In the shadow of Mount Kilimanjaro, baboons live out their daily dramas. They tussle, they mate, they care for their young. Some are loners and others have lots of friends.
Now research has shown that those platonic relationships might be just as important as the relationships that make more baby monkeys. Male baboons live longer if they have more female friends.
The findings, published last week in Philosophical Transactions of the Royal Society B, came from one of the world’s longest-running studies of wild primates. Researchers have been continuously observing savanna baboons in Kenya’s Amboseli basin since 1971. They’ve amassed a data set that includes the births and deaths of hundreds of animals, as well as the baboons’ daily activities. One activity, grooming, is the basis for baboons’ social relationships.
“Grooming’s really interesting behavior,” in part because it isn’t always reciprocated, said Fernando Campos, a biological anthropologist at the University of Texas at San Antonio and one of the lead authors. Sometimes baboons take turns combing through each other’s fur for bugs and debris. At other times, one baboon may groom a higher-ranking baboon who doesn’t return the favor.
Although males and females may groom each other, there isn’t much male-male grooming or bonding in the Amboseli population. Pairs of female baboons, on the other hand, form “lifelong bonds,” Dr. Campos said, and earlier research has shown that female baboons with strong relationships live longer than socially isolated females.
But what about male baboons? That question has been harder to study because every few years or so, males join a new social group. If a male baboon disappears from the Amboseli study population, scientists can’t tell whether he has died or joined another group farther away. That makes it tough to know how long males live.
In the new paper, biologists and statisticians collaborated on a model that addressed that problem. Their data set included 542 adult baboons, both male and female, observed over more than three decades. Based on the occasional deaths or moves that humans actually witnessed, and the age of the male baboons when those events happened, the scientists could calculate the likelihood that any other vanished male had either died or migrated.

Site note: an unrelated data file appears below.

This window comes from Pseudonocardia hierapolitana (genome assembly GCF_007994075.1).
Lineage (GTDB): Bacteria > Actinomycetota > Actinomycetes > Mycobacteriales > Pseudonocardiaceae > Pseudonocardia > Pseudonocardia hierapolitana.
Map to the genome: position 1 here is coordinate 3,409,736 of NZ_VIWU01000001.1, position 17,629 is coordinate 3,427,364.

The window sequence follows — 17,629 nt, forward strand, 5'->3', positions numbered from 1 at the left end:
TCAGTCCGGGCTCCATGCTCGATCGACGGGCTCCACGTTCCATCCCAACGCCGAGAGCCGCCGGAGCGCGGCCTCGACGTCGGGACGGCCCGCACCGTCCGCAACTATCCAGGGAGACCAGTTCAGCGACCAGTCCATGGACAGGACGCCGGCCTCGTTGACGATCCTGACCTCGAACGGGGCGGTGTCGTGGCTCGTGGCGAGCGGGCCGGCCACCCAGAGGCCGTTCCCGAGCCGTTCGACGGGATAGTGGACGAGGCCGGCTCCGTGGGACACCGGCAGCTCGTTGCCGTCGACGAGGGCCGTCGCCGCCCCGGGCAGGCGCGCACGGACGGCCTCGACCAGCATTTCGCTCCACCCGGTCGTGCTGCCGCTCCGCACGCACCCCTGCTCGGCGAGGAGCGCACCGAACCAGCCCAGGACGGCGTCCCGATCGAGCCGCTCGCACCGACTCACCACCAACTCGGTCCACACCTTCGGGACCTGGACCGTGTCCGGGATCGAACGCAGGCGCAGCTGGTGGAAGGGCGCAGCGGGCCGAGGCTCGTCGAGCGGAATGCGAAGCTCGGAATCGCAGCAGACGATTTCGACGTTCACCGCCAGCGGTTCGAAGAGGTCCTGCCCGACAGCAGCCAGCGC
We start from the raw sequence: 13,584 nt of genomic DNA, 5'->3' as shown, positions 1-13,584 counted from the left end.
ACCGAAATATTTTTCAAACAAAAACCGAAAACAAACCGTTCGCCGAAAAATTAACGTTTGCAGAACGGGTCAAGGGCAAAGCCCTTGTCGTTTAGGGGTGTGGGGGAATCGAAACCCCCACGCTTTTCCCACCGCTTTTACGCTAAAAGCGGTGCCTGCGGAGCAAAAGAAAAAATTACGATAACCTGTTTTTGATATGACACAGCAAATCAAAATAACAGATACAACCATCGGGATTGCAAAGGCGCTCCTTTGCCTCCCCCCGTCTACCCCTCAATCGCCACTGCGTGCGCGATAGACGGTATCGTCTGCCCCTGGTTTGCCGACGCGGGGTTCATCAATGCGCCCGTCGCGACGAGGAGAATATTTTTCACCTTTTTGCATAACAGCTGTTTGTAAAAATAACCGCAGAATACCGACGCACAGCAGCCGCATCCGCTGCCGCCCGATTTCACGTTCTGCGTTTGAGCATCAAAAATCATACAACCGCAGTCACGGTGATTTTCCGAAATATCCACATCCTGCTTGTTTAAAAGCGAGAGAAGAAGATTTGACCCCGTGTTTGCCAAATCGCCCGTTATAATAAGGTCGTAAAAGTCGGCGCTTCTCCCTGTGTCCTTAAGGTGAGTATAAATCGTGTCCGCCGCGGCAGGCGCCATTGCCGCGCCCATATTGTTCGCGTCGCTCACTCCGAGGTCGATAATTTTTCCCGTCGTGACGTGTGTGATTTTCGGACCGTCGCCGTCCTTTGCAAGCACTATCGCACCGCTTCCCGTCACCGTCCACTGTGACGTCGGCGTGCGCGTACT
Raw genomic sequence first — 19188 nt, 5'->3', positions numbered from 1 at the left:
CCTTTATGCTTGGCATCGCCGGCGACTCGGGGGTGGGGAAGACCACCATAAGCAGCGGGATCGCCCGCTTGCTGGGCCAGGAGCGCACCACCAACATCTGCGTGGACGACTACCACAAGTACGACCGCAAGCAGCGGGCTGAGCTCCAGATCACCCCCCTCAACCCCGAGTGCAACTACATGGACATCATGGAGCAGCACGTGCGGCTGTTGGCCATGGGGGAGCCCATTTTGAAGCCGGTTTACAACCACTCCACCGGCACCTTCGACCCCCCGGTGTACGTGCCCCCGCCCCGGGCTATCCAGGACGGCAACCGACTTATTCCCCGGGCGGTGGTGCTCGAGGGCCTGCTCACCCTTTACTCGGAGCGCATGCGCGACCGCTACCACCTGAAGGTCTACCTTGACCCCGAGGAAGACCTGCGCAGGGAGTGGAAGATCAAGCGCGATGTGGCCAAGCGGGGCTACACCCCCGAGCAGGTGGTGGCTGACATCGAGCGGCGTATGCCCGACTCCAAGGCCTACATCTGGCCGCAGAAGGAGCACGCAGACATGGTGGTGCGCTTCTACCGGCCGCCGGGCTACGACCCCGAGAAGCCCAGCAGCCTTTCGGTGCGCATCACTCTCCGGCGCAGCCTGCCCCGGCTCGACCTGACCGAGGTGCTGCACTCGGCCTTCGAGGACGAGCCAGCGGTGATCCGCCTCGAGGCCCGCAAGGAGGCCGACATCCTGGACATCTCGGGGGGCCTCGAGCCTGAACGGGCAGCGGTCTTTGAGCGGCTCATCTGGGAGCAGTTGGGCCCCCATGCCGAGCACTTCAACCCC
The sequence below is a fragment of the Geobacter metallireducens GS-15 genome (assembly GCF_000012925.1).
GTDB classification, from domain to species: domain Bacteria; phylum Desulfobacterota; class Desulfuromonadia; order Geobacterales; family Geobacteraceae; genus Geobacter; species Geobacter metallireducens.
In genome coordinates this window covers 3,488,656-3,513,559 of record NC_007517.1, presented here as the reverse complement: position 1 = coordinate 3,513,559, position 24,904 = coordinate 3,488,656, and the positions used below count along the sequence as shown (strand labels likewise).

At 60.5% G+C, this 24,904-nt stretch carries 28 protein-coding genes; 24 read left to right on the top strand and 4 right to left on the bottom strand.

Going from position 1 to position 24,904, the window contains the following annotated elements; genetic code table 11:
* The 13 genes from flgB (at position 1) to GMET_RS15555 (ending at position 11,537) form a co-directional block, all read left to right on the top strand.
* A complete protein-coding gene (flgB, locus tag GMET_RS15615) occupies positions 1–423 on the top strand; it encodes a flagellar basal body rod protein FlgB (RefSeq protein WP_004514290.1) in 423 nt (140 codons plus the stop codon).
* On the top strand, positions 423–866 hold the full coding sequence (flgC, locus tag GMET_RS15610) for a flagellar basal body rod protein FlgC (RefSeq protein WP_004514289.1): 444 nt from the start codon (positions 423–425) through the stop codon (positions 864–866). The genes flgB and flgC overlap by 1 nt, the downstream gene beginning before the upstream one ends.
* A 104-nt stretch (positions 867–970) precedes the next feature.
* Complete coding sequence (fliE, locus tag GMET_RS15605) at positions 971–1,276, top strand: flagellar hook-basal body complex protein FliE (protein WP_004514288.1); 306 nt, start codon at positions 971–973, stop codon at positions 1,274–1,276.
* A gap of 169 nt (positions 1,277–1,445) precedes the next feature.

Just as with female baboons, they saw that males with more social bonds — those platonic grooming relationships with females — lived longer.
“We don’t really understand the actual mechanisms that turn friendships into life span,” Dr. Campos said.
Baboons of either sex might get health benefits simply from having their parasites picked off. Friendships might also help the animals avoid conflicts. Studies in other primates have found that social relationships reduce physiological signs of stress.
It’s also possible, Dr. Campos says, that causation goes the other way. Maybe healthier animals — baboons or humans — have more energy to invest in relationships.
Oliver Schülke, a behavioral ecologist at the University of Göttingen in Germany who wasn’t involved in the research, said it was “notoriously difficult” to study the life spans of male animals like baboons that leave the groups they’re born in. Finding a way to estimate those life spans “makes a difficult topic more tangible.”
Dr. Schülke added that it would be important to figure out why the friendship of a female — who’s not a mate, and can’t help out in fights because she’s much smaller — might help a male live longer. He also wonders whether lower-ranking males invest more in such relationships because they aren’t spending as much energy on reproduction as high-ranking males are.
Those top-dog males have a tough life. Male baboons compete fiercely for the highest position within a group, which lets them mate with many females and father lots of offspring. In the struggle for this position, males may injure and even kill each other. Dr. Campos and his co-authors found that at Amboseli, high-ranking male baboons had shorter lives.
If a male baboon loses the top position and survives, Dr. Campos said, he often stays in the group for a time, especially if he has female friends there. Researchers had speculated that this might be for the sake of protecting the ousted male’s young, Dr. Campos said. But the new study hints that sticking around might be good for the male baboon himself: “Maybe just seeking companionship provides its own benefit.”